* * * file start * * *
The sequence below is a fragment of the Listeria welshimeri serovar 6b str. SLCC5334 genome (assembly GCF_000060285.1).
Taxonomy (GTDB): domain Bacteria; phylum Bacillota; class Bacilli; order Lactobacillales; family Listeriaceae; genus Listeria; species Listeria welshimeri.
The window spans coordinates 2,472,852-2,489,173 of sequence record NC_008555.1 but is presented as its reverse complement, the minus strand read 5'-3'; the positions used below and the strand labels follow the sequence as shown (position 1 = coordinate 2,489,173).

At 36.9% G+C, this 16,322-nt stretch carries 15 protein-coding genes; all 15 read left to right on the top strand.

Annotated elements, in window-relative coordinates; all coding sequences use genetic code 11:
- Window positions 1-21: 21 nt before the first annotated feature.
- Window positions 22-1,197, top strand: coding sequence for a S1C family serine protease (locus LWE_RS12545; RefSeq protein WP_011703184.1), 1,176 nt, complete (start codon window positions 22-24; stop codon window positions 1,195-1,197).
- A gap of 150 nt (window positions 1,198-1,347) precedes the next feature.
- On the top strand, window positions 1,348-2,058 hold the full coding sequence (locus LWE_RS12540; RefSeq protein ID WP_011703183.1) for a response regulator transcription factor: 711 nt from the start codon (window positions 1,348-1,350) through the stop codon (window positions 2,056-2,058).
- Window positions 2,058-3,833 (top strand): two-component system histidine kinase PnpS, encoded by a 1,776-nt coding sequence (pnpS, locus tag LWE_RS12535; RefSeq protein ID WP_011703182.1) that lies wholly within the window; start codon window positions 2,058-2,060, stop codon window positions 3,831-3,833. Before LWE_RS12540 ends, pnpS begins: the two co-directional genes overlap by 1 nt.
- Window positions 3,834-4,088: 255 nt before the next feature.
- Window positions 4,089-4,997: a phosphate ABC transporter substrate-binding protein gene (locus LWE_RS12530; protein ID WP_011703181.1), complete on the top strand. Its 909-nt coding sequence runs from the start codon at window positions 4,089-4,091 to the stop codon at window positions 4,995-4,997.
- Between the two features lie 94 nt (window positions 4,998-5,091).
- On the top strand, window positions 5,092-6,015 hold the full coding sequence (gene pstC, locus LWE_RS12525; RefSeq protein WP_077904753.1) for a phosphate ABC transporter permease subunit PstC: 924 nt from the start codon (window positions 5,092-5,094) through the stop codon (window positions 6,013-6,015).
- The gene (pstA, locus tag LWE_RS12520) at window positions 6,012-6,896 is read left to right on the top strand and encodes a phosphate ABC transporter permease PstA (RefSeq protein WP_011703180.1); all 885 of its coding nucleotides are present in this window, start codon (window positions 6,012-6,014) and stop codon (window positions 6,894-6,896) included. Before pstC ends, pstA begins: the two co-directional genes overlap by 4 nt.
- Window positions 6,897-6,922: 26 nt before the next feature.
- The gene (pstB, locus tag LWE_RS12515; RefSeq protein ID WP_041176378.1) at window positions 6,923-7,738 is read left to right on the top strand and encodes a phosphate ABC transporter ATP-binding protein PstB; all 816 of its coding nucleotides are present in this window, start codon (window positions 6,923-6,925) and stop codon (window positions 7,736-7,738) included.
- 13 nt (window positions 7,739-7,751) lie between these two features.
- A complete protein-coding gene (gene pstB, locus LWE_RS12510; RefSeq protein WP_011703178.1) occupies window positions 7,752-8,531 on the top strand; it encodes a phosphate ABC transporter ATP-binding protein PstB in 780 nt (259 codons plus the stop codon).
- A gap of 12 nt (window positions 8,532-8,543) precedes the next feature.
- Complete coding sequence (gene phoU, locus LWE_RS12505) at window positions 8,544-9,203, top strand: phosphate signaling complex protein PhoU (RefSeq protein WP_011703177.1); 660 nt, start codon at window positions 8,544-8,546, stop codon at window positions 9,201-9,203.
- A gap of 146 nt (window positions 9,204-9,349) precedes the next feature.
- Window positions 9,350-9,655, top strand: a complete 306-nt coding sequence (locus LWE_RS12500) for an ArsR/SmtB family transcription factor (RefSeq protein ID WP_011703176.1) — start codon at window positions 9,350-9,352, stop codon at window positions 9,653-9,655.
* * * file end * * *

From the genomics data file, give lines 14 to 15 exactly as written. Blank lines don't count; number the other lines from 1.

- On the top strand, window positions 5,092-6,015 hold the full coding sequence (gene pstC, locus LWE_RS12525; RefSeq protein WP_077904753.1) for a phosphate ABC transporter permease subunit PstC: 924 nt from the start codon (window positions 5,092-5,094) through the stop codon (window positions 6,013-6,015).
- The gene (pstA, locus tag LWE_RS12520) at window positions 6,012-6,896 is read left to right on the top strand and encodes a phosphate ABC transporter permease PstA (RefSeq protein WP_011703180.1); all 885 of its coding nucleotides are present in this window, start codon (window positions 6,012-6,014) and stop codon (window positions 6,894-6,896) included. Before pstC ends, pstA begins: the two co-directional genes overlap by 4 nt.